The Inventor of The Pearl Snap Shirt

From the I’d-be-lying-if-I-said-this-didn’t-fascinate-me and okay-yeah-half-my-wardrobe-is-pearl-snaps bureau…

Design Observer interviews Jack Weil, inventor of the pearl snap cowboy shirt. Some highlights:

Back in the 1940s, Jack A had realized that the cowboy shirt could be something more than a simple product. The idea behind the cowboy shirt, he said, was to reflect the flamboyance of the rodeo riders, their reckless bravado. His job was to translate those qualities into the language of pattern and cut: shaped cuffs, bold yokes, tapered waists, and vibrant colors. “In those days, when cowboys rode into town they wore simple chamois shirts and denim Levis. They had two or three months pay in their pocket to raise hell with and get drunk and I got the idea that they’d buy a few fancy shirts while they were at it.” His innovation, in other words, was to sell back to the cowboy the very idea of what their life was all about. From the start he realized that an industry couldn’t be built solely on the boom-and-bust spending cycles of the then dwindling cowboy. He had to attract other customers, the type of people who were turning up in Denver just after the war to attend Elks Conventions or go to the rodeo. “I had to appeal to a public who considered the western way of life truly American, and those were people who mostly didn’t live out here. Easterners ate this stuff up.” Having come from Indiana himself at a time when “the west was still about romance,” he viscerally understood this market. He was selling his products to people just like himself.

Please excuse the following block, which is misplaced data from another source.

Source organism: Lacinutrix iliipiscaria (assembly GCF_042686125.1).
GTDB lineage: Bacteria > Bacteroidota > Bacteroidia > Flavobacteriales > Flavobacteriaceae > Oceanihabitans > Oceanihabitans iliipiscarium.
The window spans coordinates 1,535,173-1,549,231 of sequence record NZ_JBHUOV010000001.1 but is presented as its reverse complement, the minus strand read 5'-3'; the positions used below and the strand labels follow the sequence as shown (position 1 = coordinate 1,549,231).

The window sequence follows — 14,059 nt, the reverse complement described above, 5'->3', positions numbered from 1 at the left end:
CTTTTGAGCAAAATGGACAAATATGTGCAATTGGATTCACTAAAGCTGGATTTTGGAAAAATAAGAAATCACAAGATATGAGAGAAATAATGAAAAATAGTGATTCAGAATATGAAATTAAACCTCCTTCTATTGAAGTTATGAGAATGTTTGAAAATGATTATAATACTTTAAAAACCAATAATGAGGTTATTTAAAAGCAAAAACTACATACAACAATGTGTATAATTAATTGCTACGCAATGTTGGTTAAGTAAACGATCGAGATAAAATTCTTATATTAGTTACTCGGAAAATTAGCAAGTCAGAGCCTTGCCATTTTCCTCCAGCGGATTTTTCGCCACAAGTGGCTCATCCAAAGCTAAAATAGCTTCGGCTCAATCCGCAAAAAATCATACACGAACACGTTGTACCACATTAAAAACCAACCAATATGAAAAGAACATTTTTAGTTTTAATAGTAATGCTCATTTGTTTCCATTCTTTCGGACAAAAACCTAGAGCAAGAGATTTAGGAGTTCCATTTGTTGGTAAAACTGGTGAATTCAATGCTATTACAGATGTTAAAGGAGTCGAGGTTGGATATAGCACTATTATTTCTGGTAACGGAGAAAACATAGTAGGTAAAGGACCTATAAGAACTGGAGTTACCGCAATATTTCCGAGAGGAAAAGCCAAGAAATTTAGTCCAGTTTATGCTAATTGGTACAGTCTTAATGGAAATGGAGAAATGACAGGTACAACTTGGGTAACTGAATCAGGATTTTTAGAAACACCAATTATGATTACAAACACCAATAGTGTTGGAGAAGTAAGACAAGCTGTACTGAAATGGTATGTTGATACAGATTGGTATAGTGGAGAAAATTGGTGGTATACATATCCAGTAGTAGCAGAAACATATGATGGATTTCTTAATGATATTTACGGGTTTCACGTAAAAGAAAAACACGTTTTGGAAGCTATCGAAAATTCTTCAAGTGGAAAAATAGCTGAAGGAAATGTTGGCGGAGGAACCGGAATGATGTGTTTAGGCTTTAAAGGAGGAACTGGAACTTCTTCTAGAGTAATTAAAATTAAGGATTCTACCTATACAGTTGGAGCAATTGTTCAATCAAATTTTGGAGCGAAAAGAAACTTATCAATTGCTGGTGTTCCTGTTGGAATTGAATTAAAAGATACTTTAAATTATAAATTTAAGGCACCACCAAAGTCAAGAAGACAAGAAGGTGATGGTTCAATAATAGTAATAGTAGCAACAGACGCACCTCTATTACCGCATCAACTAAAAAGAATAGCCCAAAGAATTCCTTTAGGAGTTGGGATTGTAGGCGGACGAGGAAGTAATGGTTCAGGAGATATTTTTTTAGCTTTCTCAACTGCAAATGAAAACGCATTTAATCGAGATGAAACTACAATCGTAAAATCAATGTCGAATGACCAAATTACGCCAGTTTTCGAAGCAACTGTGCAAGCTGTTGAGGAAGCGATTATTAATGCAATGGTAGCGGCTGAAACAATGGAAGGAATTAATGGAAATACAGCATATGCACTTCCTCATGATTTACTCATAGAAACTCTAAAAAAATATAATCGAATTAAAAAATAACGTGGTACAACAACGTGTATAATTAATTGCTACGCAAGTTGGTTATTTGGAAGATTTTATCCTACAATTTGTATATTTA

This is a DiCaprio project in the works, I bet: 

In 1946, when the war was over, he traveled by train to the swanky offices of the Scovill Manufacturing Company — located in New York City’s Chrysler Building. Scovill made the highest quality industrial snaps in America. Jack was seen by a junior sales rep in a double breasted suit who told him point blank that it simply wasn’t feasible to put a Scovill snap on something as flimsy as a shirt.The rep was showing him the door when Jack realized that he had to do something dramatic in order to meet a higher-up, someone with more clout, otherwise the trip would be a wash out. So in the loudest voice he could muster he shouted, “If I bought these Scovill snaps and paid for them and ate them like cereal then its nobody’s goddamn business but my own.” A boss quickly emerged from an office to see what the commotion was all about. Jack A seized his chance and pitched the idea. Ten minutes later the two of them were sitting down across a desk working out the design applications. Jack didn’t blame the underling. “It’s not always easy to get those corporate guys to step out of the mainstream.”

He also basically invented the bolo tie.

I’m pretty sure one of my favorite shirts is a Rockmount Ranch. They’re still in business today, though Jack and his son have recently passed.